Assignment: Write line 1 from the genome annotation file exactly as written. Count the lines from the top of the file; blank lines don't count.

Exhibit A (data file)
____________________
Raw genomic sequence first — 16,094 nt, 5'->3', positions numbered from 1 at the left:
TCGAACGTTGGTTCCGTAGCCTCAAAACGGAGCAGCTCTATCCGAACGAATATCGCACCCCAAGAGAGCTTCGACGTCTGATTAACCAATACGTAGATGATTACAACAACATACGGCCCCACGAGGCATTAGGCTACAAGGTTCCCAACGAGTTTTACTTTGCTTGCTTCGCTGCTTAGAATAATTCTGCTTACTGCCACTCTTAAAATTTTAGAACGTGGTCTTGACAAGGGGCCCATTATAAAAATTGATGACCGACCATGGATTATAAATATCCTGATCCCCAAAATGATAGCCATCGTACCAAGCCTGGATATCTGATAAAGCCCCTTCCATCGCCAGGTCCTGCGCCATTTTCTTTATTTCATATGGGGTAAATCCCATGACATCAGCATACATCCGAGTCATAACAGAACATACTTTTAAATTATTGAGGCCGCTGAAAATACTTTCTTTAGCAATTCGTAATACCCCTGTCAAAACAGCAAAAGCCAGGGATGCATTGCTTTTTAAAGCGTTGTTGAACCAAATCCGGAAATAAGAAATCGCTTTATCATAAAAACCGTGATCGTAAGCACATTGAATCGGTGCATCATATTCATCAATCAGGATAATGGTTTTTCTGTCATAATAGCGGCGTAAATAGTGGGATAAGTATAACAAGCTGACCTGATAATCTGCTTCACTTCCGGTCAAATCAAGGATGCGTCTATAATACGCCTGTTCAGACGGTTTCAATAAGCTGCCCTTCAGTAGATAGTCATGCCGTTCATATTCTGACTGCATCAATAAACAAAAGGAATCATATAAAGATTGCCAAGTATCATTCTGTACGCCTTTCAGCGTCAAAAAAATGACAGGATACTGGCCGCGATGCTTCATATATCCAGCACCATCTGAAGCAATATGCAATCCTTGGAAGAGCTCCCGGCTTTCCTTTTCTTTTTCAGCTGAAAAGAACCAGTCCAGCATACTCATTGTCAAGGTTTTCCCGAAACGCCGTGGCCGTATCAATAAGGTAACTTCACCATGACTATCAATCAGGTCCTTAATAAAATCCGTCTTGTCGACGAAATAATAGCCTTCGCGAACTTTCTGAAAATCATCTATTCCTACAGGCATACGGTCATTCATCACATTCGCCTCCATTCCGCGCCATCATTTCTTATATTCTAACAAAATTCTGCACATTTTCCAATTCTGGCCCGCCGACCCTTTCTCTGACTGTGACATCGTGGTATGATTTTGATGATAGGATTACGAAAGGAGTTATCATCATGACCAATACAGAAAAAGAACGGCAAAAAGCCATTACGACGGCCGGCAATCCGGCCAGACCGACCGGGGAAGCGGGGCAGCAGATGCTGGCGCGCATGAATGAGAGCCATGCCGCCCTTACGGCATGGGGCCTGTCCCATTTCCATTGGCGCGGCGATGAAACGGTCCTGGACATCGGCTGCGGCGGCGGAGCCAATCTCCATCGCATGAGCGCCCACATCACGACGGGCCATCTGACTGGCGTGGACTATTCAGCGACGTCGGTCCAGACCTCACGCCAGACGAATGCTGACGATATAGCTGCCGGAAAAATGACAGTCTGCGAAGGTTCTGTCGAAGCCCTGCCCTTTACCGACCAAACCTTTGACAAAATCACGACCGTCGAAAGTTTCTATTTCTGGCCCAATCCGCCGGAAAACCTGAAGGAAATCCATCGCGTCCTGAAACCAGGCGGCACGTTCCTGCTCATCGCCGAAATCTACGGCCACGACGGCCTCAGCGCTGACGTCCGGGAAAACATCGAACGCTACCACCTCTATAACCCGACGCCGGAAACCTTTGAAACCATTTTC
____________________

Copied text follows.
Raw genomic sequence first — 16,094 nt, 5'->3', positions numbered from 1 at the left: